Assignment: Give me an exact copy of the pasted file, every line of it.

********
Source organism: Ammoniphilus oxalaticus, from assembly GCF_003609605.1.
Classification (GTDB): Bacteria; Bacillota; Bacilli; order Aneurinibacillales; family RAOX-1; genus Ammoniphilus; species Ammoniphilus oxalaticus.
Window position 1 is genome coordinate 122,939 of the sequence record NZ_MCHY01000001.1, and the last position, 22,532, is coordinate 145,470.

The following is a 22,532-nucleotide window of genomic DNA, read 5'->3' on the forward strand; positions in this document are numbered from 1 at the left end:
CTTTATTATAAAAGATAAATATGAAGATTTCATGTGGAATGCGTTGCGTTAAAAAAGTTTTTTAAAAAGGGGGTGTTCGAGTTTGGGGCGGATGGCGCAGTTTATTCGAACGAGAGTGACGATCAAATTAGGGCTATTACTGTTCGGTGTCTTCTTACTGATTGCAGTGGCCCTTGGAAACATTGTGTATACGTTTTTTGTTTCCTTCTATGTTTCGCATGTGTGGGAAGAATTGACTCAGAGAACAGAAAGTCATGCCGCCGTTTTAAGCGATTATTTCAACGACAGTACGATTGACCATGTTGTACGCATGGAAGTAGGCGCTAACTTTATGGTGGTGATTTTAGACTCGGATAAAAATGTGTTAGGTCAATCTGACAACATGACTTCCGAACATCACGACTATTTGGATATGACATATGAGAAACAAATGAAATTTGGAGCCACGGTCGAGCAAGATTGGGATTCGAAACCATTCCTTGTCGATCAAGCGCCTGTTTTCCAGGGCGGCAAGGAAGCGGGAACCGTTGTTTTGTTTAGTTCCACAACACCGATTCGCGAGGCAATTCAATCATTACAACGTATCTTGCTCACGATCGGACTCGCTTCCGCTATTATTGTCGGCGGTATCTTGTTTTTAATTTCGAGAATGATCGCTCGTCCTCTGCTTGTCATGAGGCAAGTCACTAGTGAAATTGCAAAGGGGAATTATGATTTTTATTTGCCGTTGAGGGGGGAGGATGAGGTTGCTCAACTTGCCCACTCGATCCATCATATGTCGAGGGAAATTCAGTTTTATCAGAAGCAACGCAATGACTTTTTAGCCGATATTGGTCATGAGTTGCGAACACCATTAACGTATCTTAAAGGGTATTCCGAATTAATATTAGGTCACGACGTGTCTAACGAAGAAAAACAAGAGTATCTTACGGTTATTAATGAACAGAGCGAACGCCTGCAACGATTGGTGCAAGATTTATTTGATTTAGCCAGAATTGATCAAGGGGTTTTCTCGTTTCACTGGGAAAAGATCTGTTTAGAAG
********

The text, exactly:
Source organism: Ammoniphilus oxalaticus, from assembly GCF_003609605.1.
Classification (GTDB): Bacteria; Bacillota; Bacilli; order Aneurinibacillales; family RAOX-1; genus Ammoniphilus; species Ammoniphilus oxalaticus.
Window position 1 is genome coordinate 122,939 of the sequence record NZ_MCHY01000001.1, and the last position, 22,532, is coordinate 145,470.

The following is a 22,532-nucleotide window of genomic DNA, read 5'->3' on the forward strand; positions in this document are numbered from 1 at the left end:
CTTTATTATAAAAGATAAATATGAAGATTTCATGTGGAATGCGTTGCGTTAAAAAAGTTTTTTAAAAAGGGGGTGTTCGAGTTTGGGGCGGATGGCGCAGTTTATTCGAACGAGAGTGACGATCAAATTAGGGCTATTACTGTTCGGTGTCTTCTTACTGATTGCAGTGGCCCTTGGAAACATTGTGTATACGTTTTTTGTTTCCTTCTATGTTTCGCATGTGTGGGAAGAATTGACTCAGAGAACAGAAAGTCATGCCGCCGTTTTAAGCGATTATTTCAACGACAGTACGATTGACCATGTTGTACGCATGGAAGTAGGCGCTAACTTTATGGTGGTGATTTTAGACTCGGATAAAAATGTGTTAGGTCAATCTGACAACATGACTTCCGAACATCACGACTATTTGGATATGACATATGAGAAACAAATGAAATTTGGAGCCACGGTCGAGCAAGATTGGGATTCGAAACCATTCCTTGTCGATCAAGCGCCTGTTTTCCAGGGCGGCAAGGAAGCGGGAACCGTTGTTTTGTTTAGTTCCACAACACCGATTCGCGAGGCAATTCAATCATTACAACGTATCTTGCTCACGATCGGACTCGCTTCCGCTATTATTGTCGGCGGTATCTTGTTTTTAATTTCGAGAATGATCGCTCGTCCTCTGCTTGTCATGAGGCAAGTCACTAGTGAAATTGCAAAGGGGAATTATGATTTTTATTTGCCGTTGAGGGGGGAGGATGAGGTTGCTCAACTTGCCCACTCGATCCATCATATGTCGAGGGAAATTCAGTTTTATCAGAAGCAACGCAATGACTTTTTAGCCGATATTGGTCATGAGTTGCGAACACCATTAACGTATCTTAAAGGGTATTCCGAATTAATATTAGGTCACGACGTGTCTAACGAAGAAAAACAAGAGTATCTTACGGTTATTAATGAACAGAGCGAACGCCTGCAACGATTGGTGCAAGATTTATTTGATTTAGCCAGAATTGATCAAGGGGTTTTCTCGTTTCACTGGGAAAAGATCTGTTTAGAAG